Last year I participated in the Narrative Project – a series of meetings in Beit Jala organised by The Parents Circle – Families Forum. The purpose of the project is to bring Israelis and Palestinians together to share and understand each others’ personal and national narratives.

I experienced meeting with the Palestinians in the group in two different ways.

During breaks from the organised discussion groups and seminars, I met very hospitable, smiling people. 

They shared with me pictures of their families and homes, told me how much they wanted peace, and their belief that all people are equal. Above all they dreamed of a normal life – of working for a living, caring for their family, taking a vacation without fear or worry, and without the constant threat of roadblocks and curfews.

The meeting that took place in the organised discussion groups was completely different. The atmosphere was of Israelis opposing Palestinians, of nation against nation.

From the first discussion group the Palestinians were enraged with us, the Israelis. It made no difference that the Israeli participants were all people who wanted to see an end to the occupation. In the discussion groups we were representatives of all Israelis from all generations.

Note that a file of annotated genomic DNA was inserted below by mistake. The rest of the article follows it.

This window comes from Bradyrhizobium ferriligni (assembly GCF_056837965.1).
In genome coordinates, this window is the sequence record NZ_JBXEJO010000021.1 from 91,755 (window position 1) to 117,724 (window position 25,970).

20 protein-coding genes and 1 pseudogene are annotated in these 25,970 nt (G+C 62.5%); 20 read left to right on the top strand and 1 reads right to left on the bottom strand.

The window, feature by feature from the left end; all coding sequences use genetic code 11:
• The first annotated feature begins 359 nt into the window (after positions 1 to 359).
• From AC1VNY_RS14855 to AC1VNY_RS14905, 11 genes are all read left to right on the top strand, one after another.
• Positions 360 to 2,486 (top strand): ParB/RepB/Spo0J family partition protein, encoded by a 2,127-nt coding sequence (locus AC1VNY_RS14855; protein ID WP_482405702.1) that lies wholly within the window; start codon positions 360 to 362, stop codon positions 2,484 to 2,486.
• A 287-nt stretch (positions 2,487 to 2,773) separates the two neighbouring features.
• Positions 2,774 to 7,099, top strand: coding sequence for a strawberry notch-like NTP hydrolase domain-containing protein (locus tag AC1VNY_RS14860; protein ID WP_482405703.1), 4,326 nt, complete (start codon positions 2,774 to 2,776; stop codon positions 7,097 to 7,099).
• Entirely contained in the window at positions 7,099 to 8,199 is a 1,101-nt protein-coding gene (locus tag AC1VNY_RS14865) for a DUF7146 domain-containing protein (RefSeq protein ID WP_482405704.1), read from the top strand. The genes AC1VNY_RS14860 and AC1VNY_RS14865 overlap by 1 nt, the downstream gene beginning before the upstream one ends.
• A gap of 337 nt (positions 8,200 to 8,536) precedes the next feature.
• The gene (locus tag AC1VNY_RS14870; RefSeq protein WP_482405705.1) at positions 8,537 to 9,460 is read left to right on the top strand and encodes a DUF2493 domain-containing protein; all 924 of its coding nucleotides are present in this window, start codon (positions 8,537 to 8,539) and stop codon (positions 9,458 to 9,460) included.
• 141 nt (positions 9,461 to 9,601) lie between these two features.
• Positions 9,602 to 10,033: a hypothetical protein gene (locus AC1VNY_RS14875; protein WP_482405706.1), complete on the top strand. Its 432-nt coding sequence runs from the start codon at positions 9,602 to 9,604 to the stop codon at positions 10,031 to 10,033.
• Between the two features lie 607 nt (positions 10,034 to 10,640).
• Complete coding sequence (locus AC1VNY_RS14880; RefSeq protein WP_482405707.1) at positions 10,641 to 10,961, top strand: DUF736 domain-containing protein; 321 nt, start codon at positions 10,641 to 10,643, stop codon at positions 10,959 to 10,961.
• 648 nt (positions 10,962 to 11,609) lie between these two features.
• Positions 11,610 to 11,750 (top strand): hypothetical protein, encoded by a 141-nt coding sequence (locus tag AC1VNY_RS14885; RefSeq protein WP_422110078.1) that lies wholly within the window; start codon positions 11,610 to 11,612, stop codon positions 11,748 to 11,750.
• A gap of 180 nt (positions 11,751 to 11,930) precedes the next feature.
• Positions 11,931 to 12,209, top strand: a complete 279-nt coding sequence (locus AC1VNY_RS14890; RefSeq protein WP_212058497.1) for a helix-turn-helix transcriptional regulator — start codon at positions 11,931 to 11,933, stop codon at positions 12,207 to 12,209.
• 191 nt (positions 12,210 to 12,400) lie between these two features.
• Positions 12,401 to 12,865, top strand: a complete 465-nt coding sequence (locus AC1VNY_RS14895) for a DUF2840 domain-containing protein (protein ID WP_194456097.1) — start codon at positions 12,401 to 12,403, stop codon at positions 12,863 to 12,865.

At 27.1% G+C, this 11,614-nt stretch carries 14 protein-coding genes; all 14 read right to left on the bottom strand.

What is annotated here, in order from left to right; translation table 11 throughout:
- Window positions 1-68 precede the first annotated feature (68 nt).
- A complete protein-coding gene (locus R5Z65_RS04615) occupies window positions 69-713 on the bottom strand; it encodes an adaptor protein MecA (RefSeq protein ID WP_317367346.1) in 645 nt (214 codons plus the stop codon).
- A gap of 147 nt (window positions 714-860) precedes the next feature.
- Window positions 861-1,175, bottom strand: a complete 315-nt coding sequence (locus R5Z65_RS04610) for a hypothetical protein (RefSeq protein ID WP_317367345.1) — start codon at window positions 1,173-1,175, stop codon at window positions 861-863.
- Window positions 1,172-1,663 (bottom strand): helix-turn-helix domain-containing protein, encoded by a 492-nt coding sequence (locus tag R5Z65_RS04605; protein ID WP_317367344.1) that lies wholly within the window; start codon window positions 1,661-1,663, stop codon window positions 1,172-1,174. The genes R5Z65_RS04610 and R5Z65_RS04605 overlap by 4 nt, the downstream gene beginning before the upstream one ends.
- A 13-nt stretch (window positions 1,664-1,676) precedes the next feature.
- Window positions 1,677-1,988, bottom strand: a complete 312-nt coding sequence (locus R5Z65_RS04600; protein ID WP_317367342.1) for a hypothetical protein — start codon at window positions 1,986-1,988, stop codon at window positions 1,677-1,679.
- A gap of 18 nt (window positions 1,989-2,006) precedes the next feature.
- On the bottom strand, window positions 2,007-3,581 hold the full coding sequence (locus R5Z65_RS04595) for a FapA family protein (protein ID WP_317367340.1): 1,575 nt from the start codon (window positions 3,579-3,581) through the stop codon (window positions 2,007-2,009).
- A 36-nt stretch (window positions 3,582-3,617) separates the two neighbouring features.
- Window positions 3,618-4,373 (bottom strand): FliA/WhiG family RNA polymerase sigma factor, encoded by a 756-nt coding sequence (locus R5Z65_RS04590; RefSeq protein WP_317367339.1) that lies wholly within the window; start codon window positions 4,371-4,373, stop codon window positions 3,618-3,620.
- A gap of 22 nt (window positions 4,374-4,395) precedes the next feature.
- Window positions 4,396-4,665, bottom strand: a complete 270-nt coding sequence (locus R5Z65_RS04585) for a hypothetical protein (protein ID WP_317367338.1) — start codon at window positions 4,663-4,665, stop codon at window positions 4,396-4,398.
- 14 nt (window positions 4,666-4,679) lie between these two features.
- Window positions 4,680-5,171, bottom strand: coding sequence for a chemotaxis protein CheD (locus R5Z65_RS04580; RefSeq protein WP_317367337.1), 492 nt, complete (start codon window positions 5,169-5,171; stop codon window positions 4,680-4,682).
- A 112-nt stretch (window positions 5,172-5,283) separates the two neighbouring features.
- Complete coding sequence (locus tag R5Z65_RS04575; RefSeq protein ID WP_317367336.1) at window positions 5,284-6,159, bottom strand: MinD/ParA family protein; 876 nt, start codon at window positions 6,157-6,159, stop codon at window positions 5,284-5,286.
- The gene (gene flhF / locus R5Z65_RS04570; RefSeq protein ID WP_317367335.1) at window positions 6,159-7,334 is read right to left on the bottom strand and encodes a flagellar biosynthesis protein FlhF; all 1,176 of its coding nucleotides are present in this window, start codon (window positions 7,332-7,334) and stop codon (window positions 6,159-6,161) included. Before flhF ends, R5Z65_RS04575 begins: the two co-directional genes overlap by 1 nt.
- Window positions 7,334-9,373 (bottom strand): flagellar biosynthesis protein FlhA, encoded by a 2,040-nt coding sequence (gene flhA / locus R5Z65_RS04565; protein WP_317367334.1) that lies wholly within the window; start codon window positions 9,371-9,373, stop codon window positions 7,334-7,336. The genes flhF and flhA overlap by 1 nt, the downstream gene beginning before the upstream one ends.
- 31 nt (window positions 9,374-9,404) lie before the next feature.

Many of the Palestinians had stories about violence they had experienced at the hands of the army and security services. They spoke of how they had been detained, interrogated, beaten and humiliated. We Israelis heard the stories and didn’t know how to react. I did not know what to say. What could I say? I am on the stronger side, free to go where I choose, and have never been humiliated or abused by the authorities.